Rep. Keith Ellison (D-Minn.) drew praise from medical professionals and fellow lawmakers on Wednesday after becoming the new lead sponsor of H.R. 676, the Expanded and Improved Medicare for All Act.
“America needs universal, single payer healthcare,” Ellison, who is deputy chair of the Democratic National Committee (DNC), declared on House floor.Despite spending more “per person on healthcare than any other nation in the world,” he continued, “we still have tens of millions of uninsured. We have the highest infant mortality rate of any wealthy nation on Earth. And we are last—last—in life expectancy among wealthy countries.”
“The money that we’re spending on healthcare, it isn’t going to the patients. It isn’t going to the surgeons. It isn’t even going to the pharmaceutical industries. The insurance industries who are raking in record profits every day are the major beneficiaries of our policy,” he said.
The legislation was first—and repeatedly—introduced by former Rep. John Conyers of Michigan. It now boasts 121 co-sponsors, which means that though it’s backed by nearly 63 percent of House Democrats, 72 Democrats in the chamber have yet to get behind it. It would be funded through an increase on the personal income taxes of the top 5 percent of income earners, a new payroll tax, and a financial transaction tax.
“This is an idea whose time has come, and it is a crucial linchpin in our fight for fairness and economic justice,” Ellison added it a press statement.
Bolstering Ellison’s assertion that now’s the time, a recent survey from the Commonwealth Fund found that 92 percent of working-age adults think affordable healthcare is a right, and a Harvard-Harris poll from September found that a majority of Americans back a single-payer healthcare system.
“Healthcare is a fundamental human right,” said Rep. Barbara Lee (D-Calif). “In the richest nation on Earth, no parent should have to choose between paying the bills and taking their sick child to the doctor. That’s why I’m proud to cosponsor Medicare for All legislation. At the end of the day, it is patients—not corporate profits—that should come first.”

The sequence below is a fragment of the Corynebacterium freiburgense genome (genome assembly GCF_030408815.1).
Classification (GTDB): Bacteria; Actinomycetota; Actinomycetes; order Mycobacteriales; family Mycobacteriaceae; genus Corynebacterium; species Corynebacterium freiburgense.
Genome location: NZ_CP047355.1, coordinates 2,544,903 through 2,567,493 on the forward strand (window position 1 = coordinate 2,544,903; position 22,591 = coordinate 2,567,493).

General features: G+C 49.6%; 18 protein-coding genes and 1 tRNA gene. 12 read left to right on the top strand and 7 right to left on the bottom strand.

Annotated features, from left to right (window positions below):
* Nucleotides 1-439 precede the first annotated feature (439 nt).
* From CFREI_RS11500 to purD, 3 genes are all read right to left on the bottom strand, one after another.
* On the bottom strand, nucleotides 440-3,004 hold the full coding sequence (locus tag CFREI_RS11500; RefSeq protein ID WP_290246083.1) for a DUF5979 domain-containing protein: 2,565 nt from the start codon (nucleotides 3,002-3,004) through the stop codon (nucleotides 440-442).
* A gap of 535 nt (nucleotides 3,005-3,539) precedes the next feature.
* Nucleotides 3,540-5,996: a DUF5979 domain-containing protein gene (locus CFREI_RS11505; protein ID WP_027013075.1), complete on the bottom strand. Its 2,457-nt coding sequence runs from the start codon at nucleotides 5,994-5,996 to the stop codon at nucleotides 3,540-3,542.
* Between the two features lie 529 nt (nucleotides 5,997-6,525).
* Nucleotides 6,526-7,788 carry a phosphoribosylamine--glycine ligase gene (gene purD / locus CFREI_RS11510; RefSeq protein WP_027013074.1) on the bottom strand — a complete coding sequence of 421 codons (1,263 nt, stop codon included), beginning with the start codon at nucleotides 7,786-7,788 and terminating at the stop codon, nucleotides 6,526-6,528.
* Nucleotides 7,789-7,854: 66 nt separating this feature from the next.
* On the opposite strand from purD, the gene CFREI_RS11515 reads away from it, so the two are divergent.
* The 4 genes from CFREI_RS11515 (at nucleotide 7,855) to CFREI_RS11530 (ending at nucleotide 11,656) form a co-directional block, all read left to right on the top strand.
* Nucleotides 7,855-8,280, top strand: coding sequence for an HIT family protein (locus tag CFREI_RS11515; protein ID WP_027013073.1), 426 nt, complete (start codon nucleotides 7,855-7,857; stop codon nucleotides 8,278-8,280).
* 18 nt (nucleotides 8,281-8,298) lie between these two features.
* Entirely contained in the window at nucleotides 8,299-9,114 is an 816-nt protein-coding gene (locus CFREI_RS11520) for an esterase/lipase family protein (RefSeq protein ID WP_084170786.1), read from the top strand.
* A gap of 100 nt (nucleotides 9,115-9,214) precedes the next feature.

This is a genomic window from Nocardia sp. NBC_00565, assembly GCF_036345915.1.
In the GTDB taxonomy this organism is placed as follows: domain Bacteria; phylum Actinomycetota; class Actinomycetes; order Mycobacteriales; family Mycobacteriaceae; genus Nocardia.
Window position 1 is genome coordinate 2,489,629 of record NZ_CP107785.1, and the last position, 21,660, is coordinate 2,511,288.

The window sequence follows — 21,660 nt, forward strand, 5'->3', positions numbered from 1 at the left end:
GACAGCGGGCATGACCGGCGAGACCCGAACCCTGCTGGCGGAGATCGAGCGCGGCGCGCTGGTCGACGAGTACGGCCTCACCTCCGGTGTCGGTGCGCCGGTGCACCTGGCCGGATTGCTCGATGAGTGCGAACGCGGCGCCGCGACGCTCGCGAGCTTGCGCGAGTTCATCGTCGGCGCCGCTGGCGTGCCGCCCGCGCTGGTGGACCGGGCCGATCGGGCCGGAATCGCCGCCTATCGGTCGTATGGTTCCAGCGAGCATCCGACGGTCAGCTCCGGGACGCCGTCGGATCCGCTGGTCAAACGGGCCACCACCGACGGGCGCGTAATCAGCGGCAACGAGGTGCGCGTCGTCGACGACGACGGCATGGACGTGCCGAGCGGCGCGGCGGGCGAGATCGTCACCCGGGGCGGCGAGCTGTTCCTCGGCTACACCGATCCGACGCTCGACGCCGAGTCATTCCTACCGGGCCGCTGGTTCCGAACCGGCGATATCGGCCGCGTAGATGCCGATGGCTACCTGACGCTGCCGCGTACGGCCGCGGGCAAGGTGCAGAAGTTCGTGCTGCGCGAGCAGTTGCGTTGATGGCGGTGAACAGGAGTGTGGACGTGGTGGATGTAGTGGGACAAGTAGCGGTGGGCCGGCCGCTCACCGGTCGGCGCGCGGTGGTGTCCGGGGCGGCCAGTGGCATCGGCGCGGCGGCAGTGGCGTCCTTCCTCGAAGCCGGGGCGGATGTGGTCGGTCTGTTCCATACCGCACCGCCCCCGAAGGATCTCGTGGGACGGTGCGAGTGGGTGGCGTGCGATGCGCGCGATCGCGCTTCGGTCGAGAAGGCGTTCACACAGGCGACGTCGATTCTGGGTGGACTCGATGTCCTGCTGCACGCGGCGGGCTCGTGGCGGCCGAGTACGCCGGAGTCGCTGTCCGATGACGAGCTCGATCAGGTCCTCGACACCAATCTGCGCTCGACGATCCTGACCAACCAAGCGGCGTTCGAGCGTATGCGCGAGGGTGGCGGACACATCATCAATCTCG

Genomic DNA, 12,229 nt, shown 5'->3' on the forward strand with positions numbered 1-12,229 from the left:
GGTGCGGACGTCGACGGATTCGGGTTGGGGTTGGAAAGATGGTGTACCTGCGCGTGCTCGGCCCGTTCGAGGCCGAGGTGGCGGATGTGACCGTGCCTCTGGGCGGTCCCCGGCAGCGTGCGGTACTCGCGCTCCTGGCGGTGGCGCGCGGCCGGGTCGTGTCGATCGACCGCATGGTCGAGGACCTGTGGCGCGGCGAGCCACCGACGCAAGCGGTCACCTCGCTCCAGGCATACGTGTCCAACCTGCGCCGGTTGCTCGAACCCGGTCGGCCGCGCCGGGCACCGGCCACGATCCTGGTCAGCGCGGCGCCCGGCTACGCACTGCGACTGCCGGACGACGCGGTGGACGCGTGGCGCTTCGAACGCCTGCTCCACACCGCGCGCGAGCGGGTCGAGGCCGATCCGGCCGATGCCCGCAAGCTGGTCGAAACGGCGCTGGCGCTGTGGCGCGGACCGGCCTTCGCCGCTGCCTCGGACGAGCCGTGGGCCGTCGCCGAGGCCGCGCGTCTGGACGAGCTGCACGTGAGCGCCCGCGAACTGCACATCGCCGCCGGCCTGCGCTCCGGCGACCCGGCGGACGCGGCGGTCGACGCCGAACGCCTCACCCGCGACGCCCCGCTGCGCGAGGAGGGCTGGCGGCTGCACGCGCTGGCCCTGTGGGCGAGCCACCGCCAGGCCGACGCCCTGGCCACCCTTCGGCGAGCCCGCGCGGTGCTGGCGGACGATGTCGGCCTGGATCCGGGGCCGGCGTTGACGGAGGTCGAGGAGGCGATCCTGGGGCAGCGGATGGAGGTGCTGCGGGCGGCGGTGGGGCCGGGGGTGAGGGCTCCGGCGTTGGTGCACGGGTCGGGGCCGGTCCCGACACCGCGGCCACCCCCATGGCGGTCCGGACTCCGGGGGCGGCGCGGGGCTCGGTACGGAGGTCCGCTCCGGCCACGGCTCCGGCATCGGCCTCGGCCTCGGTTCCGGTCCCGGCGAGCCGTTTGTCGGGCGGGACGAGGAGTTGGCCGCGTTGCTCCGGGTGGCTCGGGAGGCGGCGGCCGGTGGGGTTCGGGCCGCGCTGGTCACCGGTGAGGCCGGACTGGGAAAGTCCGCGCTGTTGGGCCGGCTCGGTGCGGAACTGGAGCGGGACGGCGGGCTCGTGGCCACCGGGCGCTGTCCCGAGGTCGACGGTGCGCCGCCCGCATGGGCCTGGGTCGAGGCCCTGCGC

Sen. Bernie Sanders (I-Vt.), who’s leading similar legislation in the Senate, similarly welcomed Ellison’s new leadership on H.R. 676, saying that it would help “take on the greed of health insurance and pharmaceutical companies and finally guarantee health care to all.”
Organizations including Physicians for a National Health Program (PNHP) and National Nurses United (NNU) cheered the development as well.
“Everyone from [Amazon founder] Jeff Bezos to [House Speaker] Paul Ryan is pushing ideas for how to reinvent healthcare,” said Dr. Carol Paris, a Nashville-based psychiatrist and president of PNHP. “Lots of groups claim they have a plan that can get to ‘universal coverage,’ but only a single-payer bill like H.R. 676 can get the cost savings that make universal coverage both feasible and sustainable. We welcome Rep. Ellison as the new lead sponsor of H.R. 676 and will work with him to win even more support for Medicare for all.”
Jean Ross, co-president of NNU, explained how “as registered nurses, we see the horrific impacts of our for-profit health insurance system every day at the hospital bedside. Tens of millions of people don’t have insurance, while millions more can’t afford the costs of the deductibles and copays. As a result, too many patients go without care. We see patients every day who can’t afford the costs of the lifesaving treatments or medications that they require, and we see the devastation that these realities cause for their families.”
“But there is a solution to end this unnecessary suffering,” she said. “Through an improved Medicare for All system, every person living in the United States could receive the healthcare services they need.”